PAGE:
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Linear Algebra:  2017-2018



Preliminary ExaminationsComputer Science



This is a first course in linear algebra. The course will lay down basic concepts and techniques of linear algebra, and provide an appreciation of the wide application of this discipline within the scientific field.

The course will require development of theoretical results. Proofs and consequences of such results will require the use of mathematical rigour, algebraic manipulation, geometry and numerical algorithms.

The course will provide insight into how linear algebra theorems and results, sometimes quite abstract, impinge on everyday life. This will be illustrated with detailed examples.

Learning outcomes

At the end of this course the student will be able to:

  • Comprehend vector spaces and subspaces.
  • Understand fundamental properties of matrices including determinants, inverse matrices, matrix factorisations, eigenvalues and linear transformations. 
  • Solve linear systems of equations.
  • Have an insight into the applicability of linear algebra.


  • Lectures 1-3  Vectors:  Vectors and geometry in two and three space dimensions.  Algebraic properties.  Dot products and the norm of a vector.  Important inequalities.  Vector spaces, subspaces and vector space axioms.  Application examples.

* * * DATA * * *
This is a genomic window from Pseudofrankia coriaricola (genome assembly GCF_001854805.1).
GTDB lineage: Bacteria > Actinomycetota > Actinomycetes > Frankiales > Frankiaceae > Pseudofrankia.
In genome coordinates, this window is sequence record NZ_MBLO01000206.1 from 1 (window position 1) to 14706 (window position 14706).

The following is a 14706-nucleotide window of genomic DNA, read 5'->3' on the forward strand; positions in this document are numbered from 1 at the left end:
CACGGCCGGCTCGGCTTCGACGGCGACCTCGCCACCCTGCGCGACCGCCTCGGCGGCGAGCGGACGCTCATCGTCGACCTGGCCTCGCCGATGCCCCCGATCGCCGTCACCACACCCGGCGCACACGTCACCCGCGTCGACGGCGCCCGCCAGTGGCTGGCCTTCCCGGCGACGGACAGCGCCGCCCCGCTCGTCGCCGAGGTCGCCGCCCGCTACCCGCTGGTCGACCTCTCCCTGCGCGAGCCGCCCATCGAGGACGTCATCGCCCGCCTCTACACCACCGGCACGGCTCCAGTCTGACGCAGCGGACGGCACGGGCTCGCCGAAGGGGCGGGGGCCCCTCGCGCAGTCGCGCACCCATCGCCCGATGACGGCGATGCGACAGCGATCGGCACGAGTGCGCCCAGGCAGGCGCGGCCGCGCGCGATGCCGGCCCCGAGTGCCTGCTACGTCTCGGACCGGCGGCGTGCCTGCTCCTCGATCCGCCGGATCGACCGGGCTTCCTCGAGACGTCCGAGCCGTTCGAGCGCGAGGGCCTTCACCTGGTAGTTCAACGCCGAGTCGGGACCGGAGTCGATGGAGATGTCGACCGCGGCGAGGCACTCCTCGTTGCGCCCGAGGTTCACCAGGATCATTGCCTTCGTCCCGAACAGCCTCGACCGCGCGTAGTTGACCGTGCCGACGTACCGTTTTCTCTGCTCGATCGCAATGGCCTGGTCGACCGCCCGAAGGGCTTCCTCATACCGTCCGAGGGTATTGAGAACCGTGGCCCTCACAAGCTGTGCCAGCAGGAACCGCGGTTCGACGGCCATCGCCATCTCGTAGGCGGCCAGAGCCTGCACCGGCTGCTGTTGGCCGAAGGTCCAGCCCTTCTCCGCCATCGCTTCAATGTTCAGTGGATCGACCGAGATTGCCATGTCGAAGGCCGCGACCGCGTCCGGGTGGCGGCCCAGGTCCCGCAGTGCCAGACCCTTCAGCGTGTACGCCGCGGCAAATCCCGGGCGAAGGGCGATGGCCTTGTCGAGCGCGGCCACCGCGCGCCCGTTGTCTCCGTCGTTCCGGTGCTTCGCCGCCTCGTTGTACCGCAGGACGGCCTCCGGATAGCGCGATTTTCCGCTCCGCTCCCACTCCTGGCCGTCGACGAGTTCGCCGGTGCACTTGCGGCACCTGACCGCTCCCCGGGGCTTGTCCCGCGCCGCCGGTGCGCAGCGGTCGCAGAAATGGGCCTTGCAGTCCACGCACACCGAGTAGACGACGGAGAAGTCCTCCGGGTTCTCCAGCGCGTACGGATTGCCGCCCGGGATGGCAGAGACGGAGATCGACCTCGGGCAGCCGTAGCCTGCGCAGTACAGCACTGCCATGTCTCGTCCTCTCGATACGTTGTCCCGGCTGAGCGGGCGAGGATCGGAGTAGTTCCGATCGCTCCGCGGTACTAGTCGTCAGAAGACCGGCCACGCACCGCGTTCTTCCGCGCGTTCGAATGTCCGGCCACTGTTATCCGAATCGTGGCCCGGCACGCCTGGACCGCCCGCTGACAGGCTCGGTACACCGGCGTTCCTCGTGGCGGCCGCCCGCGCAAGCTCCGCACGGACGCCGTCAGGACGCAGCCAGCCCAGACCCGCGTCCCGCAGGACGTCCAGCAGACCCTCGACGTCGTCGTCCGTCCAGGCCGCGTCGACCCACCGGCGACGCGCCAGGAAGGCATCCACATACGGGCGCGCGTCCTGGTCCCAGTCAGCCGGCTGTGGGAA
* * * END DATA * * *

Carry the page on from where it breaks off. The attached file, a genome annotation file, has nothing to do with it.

• Lectures 4-6 Independence and orthogonality:  Linear independence of vectors.  Basis and dimension of a vector space.  Orthogonal vectors and subspaces.  The Gram-Schmidt orthogonalisation, related algorithms and operation count. Application examples.

  • Lectures 7-9  Matrices:  Matrix operations.  Column, row and null space.  Rank of a matrix.  Inverse and transpose.  Elementary matrices.  The Gauss-Jordan method.  Application examples: population growth and finite linear games. 

  • Lecture 10  Systems of linear equations:  Examples of linear systems. Geometry of linear equations.  Gaussian elimination.  Row echelon form.  Homogeneous and nonhomogeneous systems of linear equations.

  • Lectures 11-12  Elementary matrix factorisations.  LU factorisation, related algorithms and operation count.  PLU factorisation.  Solving systems of linear equations.  Application examples: network analysis, global positioning systems and intersection of planes.

  • Lectures 13-14  Determinants.  Calculating the determinant of a matrix.  Properties of the determinant of a matrix.  Application examples: area, volume and cross product; equations of lines and planes.
  • Lectures 15-17 Linear transformations:  Definition and examples. Properties and Composition of linear transformations. Rotations, reflections and stretches. Translations using homogeneous coordinates. One-to-one and onto transformations.

  • Lectures 18-20 Eigenvalues and eigenvectors:  Definition. Similarity and diagonalization. Population growth revisited. Systems of linear differential equations.
  • Lectures 21-22 Iterative methods for solving linear equations:  The methods of Jacobi, Gauss-Seidel, successive over relaxation, and steepest descent.  Error analysis.
  • Lectures 23-24 Over determined systems:  The QR factorisation, least squares problems.
  • Syllabus

    • Vector spaces and subspaces 
    • Matrices
    • Inverse matrices
    • Solution of linear systems
    • Elementary matrix factorisations
    • Iterative methods
    • Linear transformations 
    • Eigenvalues and eigenvectors

    Reading list

    • Introduction to Linear Algebra, Gilbert Strang, Wellesley-Cambridge press.